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Time to dust off the old tools. On June 28, 2011, I wrote an article to introduce Capital Max's proprietary short- term momentum model, based on the Dow Jones Industrials. Actually, don't get me wrong, this happens but not all the time -- this was a pretty good call. We were at 12,044, down from 12,814 on May 2:

The momentum summary are the means for MAC (not MACD) and AA (not Alcoa, but our modified RSI Oscilator ratio). As of the close on the 27th, they were respectively 1.77 and 2.30 (the means were 1.0 and 2.5, respectively). This suggested the Dow was in a bottoming phase, with a potential pickup in momentum.

We went on to 12,736 on July 7. I posted a few Instablogs throughout the period, and you can check these to see how I use the model -- it's an art, not a science. You then know what happened in July -- a fast and furious correction driven by many other things than technicals. So I put it back in the drawer.

On July 5, I thought about it and decided to rerun it. After all, things have become calmer on the European front, so we should be back to the normal vagaries. This was a strange coincidence: The last time I had run it was a year ago, to the day. Here are some observations:

  • The Dow is up 2.60% since then, on a price-basis only -- add 2.8% for dividends. A lot of work for nothing much.
  • When looking at individual components, the average relative return was 0.48%. This would suggest a pretty correlated group. Nope.
  • The two biggest gainers were Home Depot (NYSE:HD) at +40%, and Wal-Mart (NYSE:WMT) at +30%. The two biggest losers were Alcoa (NYSE:AA) at -48% and Hewlett-Packard (NYSE:HPQ) at -47%. There were only five stocks out of 30 that stayed in the +/- 3% range. These were McDonald's (NYSE:MCD), Johnson & Johnson (NYSE:JNJ), Boeing (NYSE:BA), Chevron (NYSE:CVX), and Exxon Mobil (NYSE:XOM).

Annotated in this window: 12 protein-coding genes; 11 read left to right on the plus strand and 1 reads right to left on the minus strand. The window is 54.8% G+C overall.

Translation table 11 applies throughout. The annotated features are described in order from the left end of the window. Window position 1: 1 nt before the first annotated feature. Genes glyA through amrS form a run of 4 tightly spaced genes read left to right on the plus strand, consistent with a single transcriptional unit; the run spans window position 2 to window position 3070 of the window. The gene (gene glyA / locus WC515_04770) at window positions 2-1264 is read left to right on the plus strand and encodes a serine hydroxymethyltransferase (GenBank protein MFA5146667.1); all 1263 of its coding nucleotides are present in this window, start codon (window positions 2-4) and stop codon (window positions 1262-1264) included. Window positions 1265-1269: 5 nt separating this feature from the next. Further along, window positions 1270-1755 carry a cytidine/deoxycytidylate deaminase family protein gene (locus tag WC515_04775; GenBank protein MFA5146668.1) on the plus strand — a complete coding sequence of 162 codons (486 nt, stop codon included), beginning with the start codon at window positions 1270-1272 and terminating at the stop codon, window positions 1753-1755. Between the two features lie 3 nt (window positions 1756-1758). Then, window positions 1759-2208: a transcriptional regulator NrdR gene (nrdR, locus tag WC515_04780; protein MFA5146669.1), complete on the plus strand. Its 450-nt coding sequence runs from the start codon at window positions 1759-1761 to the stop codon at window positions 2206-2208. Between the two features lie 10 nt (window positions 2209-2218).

• The net results: The standard deviation of individual returns was an enormous 19.5%. If you thought this was a lot of work for nothing much, think twice -- the moral of the story, as usual, is stock picking.

The next question becomes "What's next?" Well, I hate to say it, but on Thursday evening when I ran the model it looked kind of overbought. We were at 12,897, and I had a target of 12,831, in a range of 12,544 to 13,143. For those who have followed the previous exercises, the overbought/oversold (OB/OS) ratio was 0.54 (on a scale of 0 to 1), the MAC ratio was 2.37, and the modified RSI Oscillator was also 2.37 (both on a scale of 1 to 4).

We clearly broke the target on Friday, with a close of 12,772. This is quite frequent; the question is how the individual components behave. It seems as if there was very little damage, with only General Electric (NYSE:GE), United Technologies (NYSE:UTX), and IBM (NYSE:IBM) hitting support. Of course all eyes are on earnings, in particular for companies with large European exposure, which is why I am short IBM and MMM. However, one of my favorite bellwethers of the times, the IBOXX High Yield Corporate Bond Index (NYSEARCA:HYG), is holding like a charm, down 0.13%. With the model now in oversold territory (OB/OS of 0.34), Monday will be an interesting day. What you want to focus on are the number of stocks either bouncing off support or breaking it. A model being a model, do not forecast it -- that's its job. For those of you who would like to see what it looks like, see below.

Click to enlarge image.

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Source: The Dow Jones Industrials Model - A View From The Inside